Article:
Ancient Anger: Perspectives from Homer to Galen (Yale by Susanna Braund, Glenn W. Most

By Susanna Braund, Glenn W. Most

Anger is located all around the historical global, from the first actual note of the Iliad via all literary genres and each element of private and non-private lifestyles. but, it is just very lately that classicists, historians, and philosophers have began to check anger in antiquity. This quantity comprises major new reviews by way of authors from assorted disciplines and international locations at the literary, philosophical, scientific, and political elements of old anger.

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72. 81–3, where “digesting” the cholos which was one’s immediate response to a perceived affront transforms it into long-term kotos; see below. ; Lakoff and K¨ovecses [1987] 198). 16–17; see in general Darwin (1998) 234. 251–5. 399 demonstrates that cholos normally disposes one to find fault, though, for rhetorical purposes, it is claimed that not even someone in the grip of cholos would find fault in these circumstances. 543–54, 566–85. 70 The loss of a comrade in battle affects one’s honor and requires retaliation,71 and one’s enemies in war may owe one (or one’s body after death) some basic form of respect, but this cannot be felt to extend to a requirement that they refrain from killing oneself or one’s colleagues out of regard for their honor.

Rh. 1378b6–7 to illustrate the desiderative aspect of org¯e. On ontological metaphors (basically reification and personification), see Lakoff and Johnson (1980) 25–34. This particular metaphor reflects the fact that the conceptualization of emotion in terms of selfdivision is common to both Homeric and modern English cultural models: see K¨ovecses (2000) 199. For all these as aspects of the cultural model of English anger, see Lakoff and K¨ovecses (1987); on the “disease” metaphor, see Averill (1990) 112.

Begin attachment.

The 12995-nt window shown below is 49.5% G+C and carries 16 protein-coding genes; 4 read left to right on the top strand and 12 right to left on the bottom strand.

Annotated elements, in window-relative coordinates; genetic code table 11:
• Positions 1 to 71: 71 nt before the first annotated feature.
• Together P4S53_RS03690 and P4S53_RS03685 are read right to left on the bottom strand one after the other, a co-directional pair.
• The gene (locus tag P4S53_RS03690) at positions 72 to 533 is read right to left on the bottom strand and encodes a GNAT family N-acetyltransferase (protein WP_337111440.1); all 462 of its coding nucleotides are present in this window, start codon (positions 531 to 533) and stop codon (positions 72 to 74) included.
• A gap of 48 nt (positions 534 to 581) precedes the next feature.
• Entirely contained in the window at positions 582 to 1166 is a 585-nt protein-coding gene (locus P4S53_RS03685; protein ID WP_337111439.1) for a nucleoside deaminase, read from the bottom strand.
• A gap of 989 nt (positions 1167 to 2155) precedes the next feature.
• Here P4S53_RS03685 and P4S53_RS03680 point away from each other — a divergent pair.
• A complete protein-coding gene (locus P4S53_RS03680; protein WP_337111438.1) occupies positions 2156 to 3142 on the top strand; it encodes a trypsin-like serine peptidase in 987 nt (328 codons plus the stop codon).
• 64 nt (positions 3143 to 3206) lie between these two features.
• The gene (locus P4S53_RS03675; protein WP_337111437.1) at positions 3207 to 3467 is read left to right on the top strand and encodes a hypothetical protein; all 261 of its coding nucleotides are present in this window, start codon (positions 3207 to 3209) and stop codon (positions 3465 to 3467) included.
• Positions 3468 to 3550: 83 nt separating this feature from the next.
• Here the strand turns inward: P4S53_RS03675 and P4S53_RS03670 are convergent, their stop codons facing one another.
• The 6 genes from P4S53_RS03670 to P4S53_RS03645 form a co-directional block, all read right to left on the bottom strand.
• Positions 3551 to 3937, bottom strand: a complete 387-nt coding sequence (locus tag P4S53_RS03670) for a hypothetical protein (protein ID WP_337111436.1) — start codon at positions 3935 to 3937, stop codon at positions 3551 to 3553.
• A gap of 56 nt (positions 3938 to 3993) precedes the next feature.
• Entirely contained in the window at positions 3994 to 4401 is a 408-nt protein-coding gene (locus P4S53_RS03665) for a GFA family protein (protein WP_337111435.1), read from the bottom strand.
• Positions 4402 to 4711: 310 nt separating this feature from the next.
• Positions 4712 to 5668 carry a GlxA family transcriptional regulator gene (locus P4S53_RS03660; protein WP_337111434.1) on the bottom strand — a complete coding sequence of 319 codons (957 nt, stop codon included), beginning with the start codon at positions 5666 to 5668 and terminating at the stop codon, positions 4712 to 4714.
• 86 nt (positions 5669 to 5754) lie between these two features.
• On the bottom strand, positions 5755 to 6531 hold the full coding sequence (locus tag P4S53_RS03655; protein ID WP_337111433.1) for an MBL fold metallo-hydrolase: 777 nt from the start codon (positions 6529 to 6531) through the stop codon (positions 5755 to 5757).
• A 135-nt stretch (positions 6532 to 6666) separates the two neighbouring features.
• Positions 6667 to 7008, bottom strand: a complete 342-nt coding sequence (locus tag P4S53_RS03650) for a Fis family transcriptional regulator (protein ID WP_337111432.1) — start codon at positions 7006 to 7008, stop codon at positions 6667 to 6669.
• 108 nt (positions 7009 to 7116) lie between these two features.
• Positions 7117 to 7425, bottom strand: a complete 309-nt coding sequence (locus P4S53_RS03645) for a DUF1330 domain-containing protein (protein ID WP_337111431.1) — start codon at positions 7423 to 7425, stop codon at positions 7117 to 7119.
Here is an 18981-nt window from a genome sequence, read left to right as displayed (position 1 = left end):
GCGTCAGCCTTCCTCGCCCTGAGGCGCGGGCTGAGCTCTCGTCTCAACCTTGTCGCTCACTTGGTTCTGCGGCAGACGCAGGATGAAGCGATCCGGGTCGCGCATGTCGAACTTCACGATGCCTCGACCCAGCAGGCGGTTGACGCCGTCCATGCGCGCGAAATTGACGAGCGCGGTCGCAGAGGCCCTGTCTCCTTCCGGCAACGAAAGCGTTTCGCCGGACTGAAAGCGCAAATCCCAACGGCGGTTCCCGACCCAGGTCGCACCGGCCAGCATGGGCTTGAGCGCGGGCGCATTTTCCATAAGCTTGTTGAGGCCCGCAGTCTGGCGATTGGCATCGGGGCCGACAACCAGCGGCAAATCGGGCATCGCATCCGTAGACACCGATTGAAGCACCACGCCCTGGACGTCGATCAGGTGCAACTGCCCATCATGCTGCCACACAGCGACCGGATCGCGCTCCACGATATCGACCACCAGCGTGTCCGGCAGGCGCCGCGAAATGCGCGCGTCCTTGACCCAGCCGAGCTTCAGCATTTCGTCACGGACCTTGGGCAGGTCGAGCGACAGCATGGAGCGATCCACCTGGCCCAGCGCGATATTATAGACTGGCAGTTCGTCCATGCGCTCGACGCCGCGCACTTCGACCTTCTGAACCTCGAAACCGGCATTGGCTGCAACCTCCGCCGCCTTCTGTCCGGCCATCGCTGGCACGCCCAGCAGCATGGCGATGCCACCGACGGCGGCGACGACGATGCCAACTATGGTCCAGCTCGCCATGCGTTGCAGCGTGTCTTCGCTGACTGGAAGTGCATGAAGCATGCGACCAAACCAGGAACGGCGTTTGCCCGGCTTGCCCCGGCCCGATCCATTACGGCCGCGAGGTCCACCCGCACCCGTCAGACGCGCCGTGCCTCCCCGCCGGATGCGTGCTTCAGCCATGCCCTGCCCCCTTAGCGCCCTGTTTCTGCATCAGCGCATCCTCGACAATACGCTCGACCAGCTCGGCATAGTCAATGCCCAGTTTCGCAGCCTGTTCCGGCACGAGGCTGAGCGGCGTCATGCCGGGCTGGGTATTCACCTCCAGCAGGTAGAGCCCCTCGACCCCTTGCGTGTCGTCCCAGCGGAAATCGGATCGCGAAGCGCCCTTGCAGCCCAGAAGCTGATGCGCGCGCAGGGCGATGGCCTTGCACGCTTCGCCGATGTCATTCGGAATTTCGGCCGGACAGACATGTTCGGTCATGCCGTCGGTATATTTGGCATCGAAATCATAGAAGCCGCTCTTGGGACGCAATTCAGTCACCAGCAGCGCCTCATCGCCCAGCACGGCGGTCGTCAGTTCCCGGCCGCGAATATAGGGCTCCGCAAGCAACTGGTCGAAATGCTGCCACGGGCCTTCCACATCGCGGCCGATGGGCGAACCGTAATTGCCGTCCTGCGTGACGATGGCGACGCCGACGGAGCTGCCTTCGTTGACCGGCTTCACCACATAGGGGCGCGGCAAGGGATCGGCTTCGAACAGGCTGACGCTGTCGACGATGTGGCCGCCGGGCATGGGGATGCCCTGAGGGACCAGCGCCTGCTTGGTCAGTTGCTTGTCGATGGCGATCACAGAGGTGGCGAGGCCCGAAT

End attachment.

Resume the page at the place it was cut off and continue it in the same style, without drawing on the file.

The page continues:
K¨ovecses (2000) 142–61 (on English, Hungarian, Chinese, Japanese, and – more briefly – other languages). Lakoff and K¨ovecses (1987) 219–20. Ethics, ethology, terminology 19 with an informed understanding of our own and other societies. To criticize an evolutionary rationale for the existence of a particular emotion on the grounds that it does not account for every individual’s experience of the emotion is simply to confuse levels of explanation; the evolutionary perspective (what natural selection “wants”) is not the same as the perspective of the individual – to take an obvious example, there is clearly an evolutionary rationale for the existence of sexual desire in human beings, but this has, at the very least, not invariably figured in the motivation of the majority of humans who have found themselves in thrall to that desire.

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